2019 Machine Tool Orders Off to Solid Start

January’s machine tool orders were up 7.0 and 3.3 percent for units and real dollars, respectively, compared with one year ago.

After a strong 2018, machine tool orders in 2019 are off to solid start.

In January, unit orders were 2,180, which was the 10th consecutive month and the 17th time in 18 months that orders were more than 2,000 units – our baseline level for a healthy, strong machine tool market. January unit orders grew 7.0 percent compared with one year ago, which was the second time in three months that the one-month rate of change grew. However, the one-month rate of growth generally grew slower in the second half of 2018. Therefore, the annual rate of growth peaked in September and has decelerated since, falling to 8.3 percent in January.

Dollar orders performed a little worse than unit orders in January, growing 3.3 percent compared with one year ago. In absolute terms, real dollar orders were low enough that the average price of a machine was the second-lowest since January 2018 and noticeably below the historic average. Again, the market is strong, but growth is slowing as the annual rate of growth in dollar orders slowed for the fourth month in a row to 13.5 percent.

Performance varied across the regions:

In the West, unit orders contracted for the third time in four months, while dollar orders contracted for the first time since June 2018.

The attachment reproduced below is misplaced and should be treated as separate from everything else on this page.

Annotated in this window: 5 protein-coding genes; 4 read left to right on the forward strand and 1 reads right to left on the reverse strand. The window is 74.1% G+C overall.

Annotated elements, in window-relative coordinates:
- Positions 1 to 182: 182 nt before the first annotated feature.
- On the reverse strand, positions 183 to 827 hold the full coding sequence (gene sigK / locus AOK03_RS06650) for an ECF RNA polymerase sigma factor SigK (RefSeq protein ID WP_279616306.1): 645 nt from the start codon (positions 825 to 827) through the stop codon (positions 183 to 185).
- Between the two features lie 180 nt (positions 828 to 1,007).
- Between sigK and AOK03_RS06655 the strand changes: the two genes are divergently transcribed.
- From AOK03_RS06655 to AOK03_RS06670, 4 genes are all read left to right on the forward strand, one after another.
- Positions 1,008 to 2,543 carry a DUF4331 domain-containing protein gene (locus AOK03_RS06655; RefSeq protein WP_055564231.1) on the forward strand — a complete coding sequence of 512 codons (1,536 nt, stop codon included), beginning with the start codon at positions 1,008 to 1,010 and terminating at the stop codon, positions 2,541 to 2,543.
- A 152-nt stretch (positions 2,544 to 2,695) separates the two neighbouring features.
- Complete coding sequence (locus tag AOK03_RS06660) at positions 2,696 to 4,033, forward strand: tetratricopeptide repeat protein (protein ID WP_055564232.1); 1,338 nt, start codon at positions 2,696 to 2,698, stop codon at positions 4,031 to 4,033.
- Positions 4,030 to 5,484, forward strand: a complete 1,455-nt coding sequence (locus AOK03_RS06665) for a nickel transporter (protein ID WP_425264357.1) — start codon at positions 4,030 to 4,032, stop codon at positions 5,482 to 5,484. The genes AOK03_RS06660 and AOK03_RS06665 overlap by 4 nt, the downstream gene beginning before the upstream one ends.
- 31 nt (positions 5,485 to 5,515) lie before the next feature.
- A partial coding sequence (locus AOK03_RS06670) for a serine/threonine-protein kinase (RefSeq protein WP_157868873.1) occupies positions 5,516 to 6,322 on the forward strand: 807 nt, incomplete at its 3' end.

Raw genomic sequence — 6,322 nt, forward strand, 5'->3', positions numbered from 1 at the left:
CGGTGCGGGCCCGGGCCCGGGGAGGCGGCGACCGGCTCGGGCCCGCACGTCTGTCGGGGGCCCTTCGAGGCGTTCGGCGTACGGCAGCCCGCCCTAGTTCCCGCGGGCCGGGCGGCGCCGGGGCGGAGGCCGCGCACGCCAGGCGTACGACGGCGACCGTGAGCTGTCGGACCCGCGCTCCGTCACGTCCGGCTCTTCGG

In the South-Central region, unit and dollar orders contracted for the third time in four months, but the contraction in dollar orders was particularly strong, contracting more than 24 percent in each of the three months.

The North-Central-West saw unit orders contract for the fourth month in a row. Interestingly enough, dollar orders grew in January.

The North-Central-East had growth in both units and dollars after three-straight months of declines in both.

The Southeast was the standout region for the month. Unit orders grew 45 percent, growing more than 20 percent for the fifth time in six months. Dollar orders increased 44.4 percent, also growing for the fifth time in six months.

The Northeast continued its run of growth with unit orders growing for the seventh consecutive month and dollar orders growing for the 13th consecutive month. Both of those are easily the longest active streaks for any region.

While industrial production and capacity utilization continue to be positive leading indicators for future machine tool orders, both the money supply and the GBI: Metalworking have been negative leading indicators for future machine tool orders for a number of months. My expectation is that order levels will remain strong, but rates of growth will decelerate in 2019.

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